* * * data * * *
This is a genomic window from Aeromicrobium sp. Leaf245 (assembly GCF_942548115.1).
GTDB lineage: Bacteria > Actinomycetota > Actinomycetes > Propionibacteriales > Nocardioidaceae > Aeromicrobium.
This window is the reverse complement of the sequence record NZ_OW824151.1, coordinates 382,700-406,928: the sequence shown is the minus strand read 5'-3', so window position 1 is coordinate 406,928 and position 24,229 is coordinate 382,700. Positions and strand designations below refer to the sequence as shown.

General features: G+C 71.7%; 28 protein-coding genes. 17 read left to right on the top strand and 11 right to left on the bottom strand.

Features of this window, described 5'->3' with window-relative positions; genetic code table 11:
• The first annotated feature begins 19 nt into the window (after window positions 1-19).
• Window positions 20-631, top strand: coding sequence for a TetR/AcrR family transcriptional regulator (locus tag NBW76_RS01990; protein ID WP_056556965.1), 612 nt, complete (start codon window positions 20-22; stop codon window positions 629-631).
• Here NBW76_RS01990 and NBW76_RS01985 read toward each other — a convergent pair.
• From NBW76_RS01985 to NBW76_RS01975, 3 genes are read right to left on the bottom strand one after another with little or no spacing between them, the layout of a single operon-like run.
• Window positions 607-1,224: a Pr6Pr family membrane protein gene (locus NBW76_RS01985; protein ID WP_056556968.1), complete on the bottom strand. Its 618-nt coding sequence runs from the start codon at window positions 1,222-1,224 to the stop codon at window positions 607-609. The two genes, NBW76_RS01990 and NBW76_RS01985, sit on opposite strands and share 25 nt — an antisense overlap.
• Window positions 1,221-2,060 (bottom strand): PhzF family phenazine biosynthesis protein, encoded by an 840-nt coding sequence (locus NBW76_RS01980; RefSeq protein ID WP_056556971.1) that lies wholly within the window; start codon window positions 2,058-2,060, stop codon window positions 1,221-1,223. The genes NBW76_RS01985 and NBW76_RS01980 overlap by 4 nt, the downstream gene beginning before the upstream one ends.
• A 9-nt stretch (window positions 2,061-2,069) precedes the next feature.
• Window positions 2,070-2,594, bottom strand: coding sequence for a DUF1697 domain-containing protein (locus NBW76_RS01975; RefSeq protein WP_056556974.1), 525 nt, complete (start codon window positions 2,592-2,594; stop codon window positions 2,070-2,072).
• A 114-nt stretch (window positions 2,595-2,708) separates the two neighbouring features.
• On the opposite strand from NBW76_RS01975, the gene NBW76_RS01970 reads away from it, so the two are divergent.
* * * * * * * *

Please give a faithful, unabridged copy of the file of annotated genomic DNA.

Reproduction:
This is a genomic window from Aeromicrobium sp. Leaf245 (assembly GCF_942548115.1).
GTDB lineage: Bacteria > Actinomycetota > Actinomycetes > Propionibacteriales > Nocardioidaceae > Aeromicrobium.
This window is the reverse complement of the sequence record NZ_OW824151.1, coordinates 382,700-406,928: the sequence shown is the minus strand read 5'-3', so window position 1 is coordinate 406,928 and position 24,229 is coordinate 382,700. Positions and strand designations below refer to the sequence as shown.

General features: G+C 71.7%; 28 protein-coding genes. 17 read left to right on the top strand and 11 right to left on the bottom strand.

Features of this window, described 5'->3' with window-relative positions; genetic code table 11:
• The first annotated feature begins 19 nt into the window (after window positions 1-19).
• Window positions 20-631, top strand: coding sequence for a TetR/AcrR family transcriptional regulator (locus tag NBW76_RS01990; protein ID WP_056556965.1), 612 nt, complete (start codon window positions 20-22; stop codon window positions 629-631).
• Here NBW76_RS01990 and NBW76_RS01985 read toward each other — a convergent pair.
• From NBW76_RS01985 to NBW76_RS01975, 3 genes are read right to left on the bottom strand one after another with little or no spacing between them, the layout of a single operon-like run.
• Window positions 607-1,224: a Pr6Pr family membrane protein gene (locus NBW76_RS01985; protein ID WP_056556968.1), complete on the bottom strand. Its 618-nt coding sequence runs from the start codon at window positions 1,222-1,224 to the stop codon at window positions 607-609. The two genes, NBW76_RS01990 and NBW76_RS01985, sit on opposite strands and share 25 nt — an antisense overlap.
• Window positions 1,221-2,060 (bottom strand): PhzF family phenazine biosynthesis protein, encoded by an 840-nt coding sequence (locus NBW76_RS01980; RefSeq protein ID WP_056556971.1) that lies wholly within the window; start codon window positions 2,058-2,060, stop codon window positions 1,221-1,223. The genes NBW76_RS01985 and NBW76_RS01980 overlap by 4 nt, the downstream gene beginning before the upstream one ends.
• A 9-nt stretch (window positions 2,061-2,069) precedes the next feature.
• Window positions 2,070-2,594, bottom strand: coding sequence for a DUF1697 domain-containing protein (locus NBW76_RS01975; RefSeq protein WP_056556974.1), 525 nt, complete (start codon window positions 2,592-2,594; stop codon window positions 2,070-2,072).
• A 114-nt stretch (window positions 2,595-2,708) separates the two neighbouring features.
• On the opposite strand from NBW76_RS01975, the gene NBW76_RS01970 reads away from it, so the two are divergent.